Hip Check (New York Blades #10) By Dierdre Martin
February 5, 2013
Hip Check is the tenth book in Ms. Martin’s sports series which focuses on the lives and loves of a fictional hockey team-the New York Blades. A romantic contemporary that addresses the real life concerns and issues facing two completely different individuals who have found themselves drawn together over the well being of a little girl. Written in a strong conversational style format, we watch our two protagonists, Esa and Michelle, lock horns and lips in a battle of wills that becomes a battle for their hearts.
This installment carries a deep vein of sadness to it that isn’t present in the previous books. Esa Saari has a lot on his plate. His contract is up for renewal and the Blades aren’t knocking down his door to resign him. His antic in his personal life has not reflected well on him. He has also just gained custody of his niece, Nell. A confirmed playboy bachelor, he has no idea what to do with an 8 year old little girl. His friends come through for him in the form of Michelle Beck-professional nanny.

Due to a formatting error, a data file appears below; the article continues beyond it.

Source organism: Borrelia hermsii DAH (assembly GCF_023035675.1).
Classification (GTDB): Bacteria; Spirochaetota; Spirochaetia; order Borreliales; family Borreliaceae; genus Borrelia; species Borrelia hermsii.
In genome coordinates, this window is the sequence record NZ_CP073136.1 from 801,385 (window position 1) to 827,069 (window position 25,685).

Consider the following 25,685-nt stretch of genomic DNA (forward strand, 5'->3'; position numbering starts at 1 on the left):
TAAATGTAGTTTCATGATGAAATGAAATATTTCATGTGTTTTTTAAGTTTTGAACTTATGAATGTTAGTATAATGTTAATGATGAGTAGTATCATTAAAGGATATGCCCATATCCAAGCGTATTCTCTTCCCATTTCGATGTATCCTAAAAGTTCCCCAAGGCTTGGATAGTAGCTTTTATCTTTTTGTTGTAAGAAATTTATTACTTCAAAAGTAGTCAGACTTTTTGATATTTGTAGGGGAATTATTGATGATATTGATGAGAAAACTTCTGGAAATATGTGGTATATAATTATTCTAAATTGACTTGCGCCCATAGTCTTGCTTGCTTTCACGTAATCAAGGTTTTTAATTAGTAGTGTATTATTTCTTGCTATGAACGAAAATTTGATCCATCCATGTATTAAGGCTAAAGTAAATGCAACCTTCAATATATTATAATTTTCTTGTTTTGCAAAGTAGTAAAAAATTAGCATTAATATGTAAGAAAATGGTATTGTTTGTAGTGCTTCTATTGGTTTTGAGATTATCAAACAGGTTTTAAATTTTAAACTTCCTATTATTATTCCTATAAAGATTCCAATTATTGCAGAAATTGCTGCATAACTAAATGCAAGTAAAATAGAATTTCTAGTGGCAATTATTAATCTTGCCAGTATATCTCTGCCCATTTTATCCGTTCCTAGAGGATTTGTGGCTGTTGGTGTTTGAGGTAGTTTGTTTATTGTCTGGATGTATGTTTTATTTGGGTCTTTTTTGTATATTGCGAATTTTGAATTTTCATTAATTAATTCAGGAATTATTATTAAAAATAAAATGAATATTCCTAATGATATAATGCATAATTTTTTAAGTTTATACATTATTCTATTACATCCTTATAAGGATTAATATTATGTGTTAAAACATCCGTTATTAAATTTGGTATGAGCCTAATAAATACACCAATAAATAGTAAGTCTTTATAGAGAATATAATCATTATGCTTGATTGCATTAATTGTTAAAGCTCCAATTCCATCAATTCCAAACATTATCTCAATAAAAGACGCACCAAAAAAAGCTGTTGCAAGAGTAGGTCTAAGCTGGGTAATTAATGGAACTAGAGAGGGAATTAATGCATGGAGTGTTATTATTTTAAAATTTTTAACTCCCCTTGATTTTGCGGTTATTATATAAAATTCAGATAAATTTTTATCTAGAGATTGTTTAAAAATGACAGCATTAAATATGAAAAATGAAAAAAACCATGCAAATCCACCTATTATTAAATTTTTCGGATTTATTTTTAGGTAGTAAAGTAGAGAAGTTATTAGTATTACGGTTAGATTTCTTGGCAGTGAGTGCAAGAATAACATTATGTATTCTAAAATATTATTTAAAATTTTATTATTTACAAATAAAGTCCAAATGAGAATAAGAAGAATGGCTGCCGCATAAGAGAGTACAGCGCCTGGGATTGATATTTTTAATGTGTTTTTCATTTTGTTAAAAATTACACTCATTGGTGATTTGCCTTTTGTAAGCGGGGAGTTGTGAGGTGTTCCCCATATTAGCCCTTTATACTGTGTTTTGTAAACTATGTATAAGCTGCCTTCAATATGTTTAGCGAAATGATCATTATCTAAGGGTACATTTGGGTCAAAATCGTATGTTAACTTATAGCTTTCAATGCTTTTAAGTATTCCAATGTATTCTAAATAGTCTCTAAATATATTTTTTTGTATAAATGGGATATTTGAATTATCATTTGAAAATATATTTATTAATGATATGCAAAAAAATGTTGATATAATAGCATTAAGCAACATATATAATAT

Michelle, a former school teacher turned nanny with some deep seated issues of her own, just got out of a job from hell and was looking to take a break but cannot help but feel for the motherless child. The sparks fly when Esa and Michelle first meet. He just wants to get back to his lifestyle sans pre parenthood and she can’t believe he has no clue to what he is doing and doesn’t seem to want to learn.
Martin does a good job of pairing two characters together who, at first glance, seem the exact opposite of each other. Esa lives a carefree life while Michelle is more grounded and stable. Yet, as you get to know them, you realize they are more alike than you think. Both Esa and Michelle’s childhoods have caused them to seek careers that give them a sense of family without actually having to make the commitment to one. As we watch their interactions with others, you can see the walls they have erected. Both of them try hard to be what they think others expect of them, yet you can feel the dissatisfaction with their lives in general.
Read the rest of my review at Smexy Books.